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Plane crash claims storied Sooners QB

Davis was leader of offense during 2 championships

Davis
Associated Press
Davis was 32-1-1 as the starting quarterback at Oklahoma and led the Sooners to national titles in 1974 and 1975.

– As a child, Steve Davis dreamed of playing for Oklahoma and even tucked away a picture of the Sooners’ quarterback he idolized in his dresser drawer.

Decades later, he is among the standard-bearers for the position at one of college football’s most storied programs. Davis, who started every game – compiling a remarkable 32-1-1 record – during Barry Switzer’s first three seasons as head coach, and won national championships in 1974 and 1975, died Sunday in a plane crash in South Bend. He was 60.

The Sooners went 11-0 in 1974, then won the national title again the following year after going 11-1.

It was a storybook career for Davis, who finished with one of the best records for a starting quarterback in the sport’s history after a humble beginning at Oklahoma. He grew up in Sallisaw in the eastern part of the state and developed a love for the Sooners. In an interview with the Oklahoman newspaper last year, he described how he hid a picture from an Oklahoma football brochure in his top dresser drawer.

“It was a shot into the huddle, and there was Bobby Warmack, who was my idol. He had that eye-black, and the double chin strap and the towel out of the front of his pants,” Davis told the paper. “I took that picture, and I took a big, black magic marker and wrote ‘WHEN?’ ”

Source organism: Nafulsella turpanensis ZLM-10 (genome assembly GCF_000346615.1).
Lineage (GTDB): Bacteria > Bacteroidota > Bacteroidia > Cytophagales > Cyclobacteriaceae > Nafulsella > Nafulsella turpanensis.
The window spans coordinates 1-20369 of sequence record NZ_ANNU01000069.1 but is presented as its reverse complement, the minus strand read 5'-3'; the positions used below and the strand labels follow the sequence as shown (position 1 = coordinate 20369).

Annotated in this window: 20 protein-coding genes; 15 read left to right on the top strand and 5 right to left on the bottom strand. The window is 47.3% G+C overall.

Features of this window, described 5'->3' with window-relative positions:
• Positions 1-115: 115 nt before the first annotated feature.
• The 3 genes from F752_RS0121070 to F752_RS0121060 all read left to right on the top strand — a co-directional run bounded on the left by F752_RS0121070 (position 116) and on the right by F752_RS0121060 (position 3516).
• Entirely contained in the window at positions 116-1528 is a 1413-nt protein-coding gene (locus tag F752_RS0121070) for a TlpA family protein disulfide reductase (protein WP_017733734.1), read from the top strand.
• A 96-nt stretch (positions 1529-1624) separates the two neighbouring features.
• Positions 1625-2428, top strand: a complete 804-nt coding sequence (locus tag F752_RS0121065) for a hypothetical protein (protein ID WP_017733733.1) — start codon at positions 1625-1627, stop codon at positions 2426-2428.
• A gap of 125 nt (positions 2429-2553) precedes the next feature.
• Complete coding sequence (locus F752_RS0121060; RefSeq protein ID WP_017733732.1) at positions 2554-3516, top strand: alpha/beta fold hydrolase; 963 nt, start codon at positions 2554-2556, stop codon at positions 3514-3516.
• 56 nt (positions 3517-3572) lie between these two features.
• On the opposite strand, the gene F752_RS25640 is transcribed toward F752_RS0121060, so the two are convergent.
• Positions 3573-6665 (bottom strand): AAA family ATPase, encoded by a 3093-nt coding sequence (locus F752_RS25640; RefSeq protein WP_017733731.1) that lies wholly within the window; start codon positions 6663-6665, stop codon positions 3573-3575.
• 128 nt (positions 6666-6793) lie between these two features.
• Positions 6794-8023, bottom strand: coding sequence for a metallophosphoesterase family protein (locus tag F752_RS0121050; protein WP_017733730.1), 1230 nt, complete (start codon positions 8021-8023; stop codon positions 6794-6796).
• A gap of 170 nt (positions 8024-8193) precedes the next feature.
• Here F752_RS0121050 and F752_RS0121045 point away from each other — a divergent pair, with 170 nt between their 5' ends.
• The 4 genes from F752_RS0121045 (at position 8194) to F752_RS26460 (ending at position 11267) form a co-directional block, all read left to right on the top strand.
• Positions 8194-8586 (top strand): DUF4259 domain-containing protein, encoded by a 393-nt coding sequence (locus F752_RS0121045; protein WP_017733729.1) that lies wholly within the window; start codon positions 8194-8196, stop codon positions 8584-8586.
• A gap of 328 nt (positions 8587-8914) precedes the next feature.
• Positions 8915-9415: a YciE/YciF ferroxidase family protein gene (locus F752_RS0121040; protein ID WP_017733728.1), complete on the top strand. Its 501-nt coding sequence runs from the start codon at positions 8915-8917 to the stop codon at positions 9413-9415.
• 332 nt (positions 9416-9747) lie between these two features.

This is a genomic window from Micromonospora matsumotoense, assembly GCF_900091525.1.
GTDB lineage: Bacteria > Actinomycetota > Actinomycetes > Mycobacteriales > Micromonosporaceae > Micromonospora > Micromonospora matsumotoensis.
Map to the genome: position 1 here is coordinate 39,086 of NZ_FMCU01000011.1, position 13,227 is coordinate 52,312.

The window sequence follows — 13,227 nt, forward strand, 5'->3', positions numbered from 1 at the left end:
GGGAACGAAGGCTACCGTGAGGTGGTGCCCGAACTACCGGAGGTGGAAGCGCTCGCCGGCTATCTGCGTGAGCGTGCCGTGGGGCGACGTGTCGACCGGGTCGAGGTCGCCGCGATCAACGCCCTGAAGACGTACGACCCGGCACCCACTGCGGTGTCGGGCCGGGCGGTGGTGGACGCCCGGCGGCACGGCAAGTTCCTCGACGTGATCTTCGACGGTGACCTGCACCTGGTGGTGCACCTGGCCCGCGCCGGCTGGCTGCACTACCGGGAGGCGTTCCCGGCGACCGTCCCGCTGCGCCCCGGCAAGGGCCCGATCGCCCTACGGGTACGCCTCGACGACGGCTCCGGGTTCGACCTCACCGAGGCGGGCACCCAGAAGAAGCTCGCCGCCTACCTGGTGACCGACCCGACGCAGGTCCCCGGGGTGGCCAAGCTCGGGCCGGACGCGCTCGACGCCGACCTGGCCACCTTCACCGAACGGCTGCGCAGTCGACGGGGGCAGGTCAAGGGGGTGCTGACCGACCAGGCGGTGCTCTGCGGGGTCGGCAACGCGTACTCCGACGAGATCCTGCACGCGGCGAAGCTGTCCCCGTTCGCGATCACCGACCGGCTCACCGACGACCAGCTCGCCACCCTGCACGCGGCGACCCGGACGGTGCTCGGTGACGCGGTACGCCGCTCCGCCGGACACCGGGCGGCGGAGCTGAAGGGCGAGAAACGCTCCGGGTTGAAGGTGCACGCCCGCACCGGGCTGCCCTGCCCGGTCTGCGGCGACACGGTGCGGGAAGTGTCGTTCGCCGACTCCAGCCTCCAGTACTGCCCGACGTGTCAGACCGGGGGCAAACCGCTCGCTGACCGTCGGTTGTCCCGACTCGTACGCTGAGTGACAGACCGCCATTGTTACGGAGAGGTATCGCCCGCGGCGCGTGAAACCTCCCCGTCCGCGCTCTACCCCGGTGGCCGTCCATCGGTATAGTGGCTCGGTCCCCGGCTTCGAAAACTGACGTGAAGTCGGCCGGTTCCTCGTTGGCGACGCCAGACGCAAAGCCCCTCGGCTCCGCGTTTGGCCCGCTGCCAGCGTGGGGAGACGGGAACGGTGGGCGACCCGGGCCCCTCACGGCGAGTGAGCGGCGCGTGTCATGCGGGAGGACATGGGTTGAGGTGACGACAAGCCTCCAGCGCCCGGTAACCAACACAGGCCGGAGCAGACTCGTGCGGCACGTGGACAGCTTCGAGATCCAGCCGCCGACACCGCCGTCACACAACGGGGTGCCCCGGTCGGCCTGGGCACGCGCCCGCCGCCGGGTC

The day Davis made his first start in the 1973 season opener, he said, his mother took the picture and wrote on it: “TONIGHT.”

Oklahoma beat Baylor in the opener, then tied powerhouse Southern Cal – with Lynn Swann and Pat Haden – in the second game.

After that, Davis and the Sooners won 28 straight.

“I will never get away from the fact that I was an Oklahoma quarterback. I will never get away from the fact that I only lost one game,” Davis said in the 2008 book “The Die-Hard Fan’s Guide to Sooner Football.” “All of those things are a part of my legacy and my history. I am very thankful for what happened. I don’t know that I would trade my career for any other quarterback that has ever played at OU.”

Switzer recounted how Davis wasn’t highly regarded as a high school player and was recruited simply as an athlete before he caught the coach’s eye during a freshman game, back when first-year players were ineligible to play. Switzer turned to offensive coordinator Galen Hall and remarked that he might have found a quarterback.

“Steve was surrounded by great talent on those teams, but he was truly an exceptional leader,” Switzer said. “I was proud of him. The entire state of Oklahoma was proud of him. We still are.”

Davis worked as a television sports commentator after his career was over, including game day telecasts for Sooners games last season.

Davis’ parents, Jim and Patsy Davis of Sallisaw, said their son loved to fly and had earned a pilot’s license but did not own a plane. Davis’ father described him as a booster with enough clout that “he had a lot of input in the athletic department.”

Patsy Davis said she believed it was possible her son would have been in the co-pilot’s seat. It wasn’t immediately clear who was at the controls when it crashed.

The Davises described Wes Caves, 58, of Tulsa, who also died in the crash, as a friend of Davis but they did not know the other two passengers who survived.

“This is a tragic loss,” Switzer said. “Steve was a tremendous role model for student-athletes everywhere. He was a good student and a fantastic person.”

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